NI Executive: Finance minister wants power to borrow money from Treasury
Northern Ireland's new finance minister, Máirtín Ó Muilleoir, said he wants the executive to have greater power to borrow money.
"It is the ability to remove the shackles of London on our ability to make the correct decisions that we would like," he said.
However, Ulster Unionist Philip Smith argued that this was not the solution.
The draft framework for a new Programme for Government will go out to public consultation later.
On Thursday, the new executive met for the first time and agreed the document. It will be published at midday on Friday and the consultation process will run into the summer.
Speaking on BBC Northern Ireland's The View, Mr Ó Muilleoir said the executive did not currently have enough "flexibility" around its budget.
He said he had spoken to the chief secretary at the Treasury department on Thursday and had asked for an urgent meeting.
"We need the right, as an executive, to borrow money and London should not be able to prevent us from doing that," he said.
"The second argument is the austerity budget, cutting the budget, cutting the bloc grant, heaping maximum pain on the poor is not helping the economy, it's counter-productive."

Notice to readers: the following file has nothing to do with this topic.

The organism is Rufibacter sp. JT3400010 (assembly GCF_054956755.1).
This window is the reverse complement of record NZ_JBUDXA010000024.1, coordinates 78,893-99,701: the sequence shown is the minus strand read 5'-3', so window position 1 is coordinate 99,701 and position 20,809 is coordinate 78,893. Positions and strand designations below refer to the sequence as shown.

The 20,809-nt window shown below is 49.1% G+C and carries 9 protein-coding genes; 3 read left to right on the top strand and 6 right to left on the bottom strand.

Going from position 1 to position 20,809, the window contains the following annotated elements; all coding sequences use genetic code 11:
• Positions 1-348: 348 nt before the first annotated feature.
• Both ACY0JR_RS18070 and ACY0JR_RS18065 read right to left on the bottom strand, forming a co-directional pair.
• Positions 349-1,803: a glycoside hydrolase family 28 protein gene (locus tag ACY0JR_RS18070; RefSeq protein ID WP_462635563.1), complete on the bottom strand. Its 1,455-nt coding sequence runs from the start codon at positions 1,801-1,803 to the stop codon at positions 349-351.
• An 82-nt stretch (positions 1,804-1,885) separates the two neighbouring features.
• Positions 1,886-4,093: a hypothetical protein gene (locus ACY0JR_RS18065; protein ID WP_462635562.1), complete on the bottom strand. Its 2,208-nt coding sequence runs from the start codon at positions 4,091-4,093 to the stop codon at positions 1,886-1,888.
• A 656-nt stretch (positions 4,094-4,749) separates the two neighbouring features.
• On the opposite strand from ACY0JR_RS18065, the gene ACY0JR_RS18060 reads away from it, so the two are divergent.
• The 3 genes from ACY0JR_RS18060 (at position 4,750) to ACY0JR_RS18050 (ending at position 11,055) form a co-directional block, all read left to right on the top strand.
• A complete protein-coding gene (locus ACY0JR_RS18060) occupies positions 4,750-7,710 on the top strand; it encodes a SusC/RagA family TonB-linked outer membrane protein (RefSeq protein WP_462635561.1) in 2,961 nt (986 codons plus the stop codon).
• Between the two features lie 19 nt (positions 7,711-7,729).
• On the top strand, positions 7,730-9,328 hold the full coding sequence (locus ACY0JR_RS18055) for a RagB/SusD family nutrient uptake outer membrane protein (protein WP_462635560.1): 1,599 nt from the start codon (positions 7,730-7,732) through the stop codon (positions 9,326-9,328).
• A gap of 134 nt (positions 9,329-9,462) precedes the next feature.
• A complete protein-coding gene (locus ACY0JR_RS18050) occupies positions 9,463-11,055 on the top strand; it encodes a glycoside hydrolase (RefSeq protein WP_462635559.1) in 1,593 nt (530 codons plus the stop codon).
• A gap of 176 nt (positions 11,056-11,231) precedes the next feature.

Analysis: BBC News NI's Economics and Business Editor John Campbell
The executive currently has a borrowing facility known as the Reinvestment and Reform Initiative.
It allows borrowing of up to £200m a year, up to a ceiling of £3bn.
There are also additional borrowing powers which relate to the funding of a civil service redundancy scheme and shared education and housing.
He said he wanted the power to borrow money to invest in new homes. Another priority would be the expansion of Londonderry's Magee campus at Ulster University.
However, Mr Smith, whose party has gone into opposition at Stormont, along with the SDLP, said he opposed borrowing more money.
"We already have, as a region, higher per capita debt than Scotland and now we discover that we are going to try and increase that debt to try and fill the hole in finances," he said.
"Certainly, our role as an opposition will be to be constructive, but also to hold these guys to account. The first ministers talked about this being an executive of delivery. We will be looking to see where the delivery is."
Education Minister Peter Weir, DUP, told The View that the executive would want to take a collective decision on "how best we can finance issues".
"We want to ensure whatever resources we have, we get the best bang for our bucks," he said.
In Northern Ireland's new executive, eleven out of 12 posts have been shared out between the two biggest parties, the Democratic Unionists and Sinn Féin.
The executive was formed after independent unionist MLA Claire Sugden was appointed as justice minister.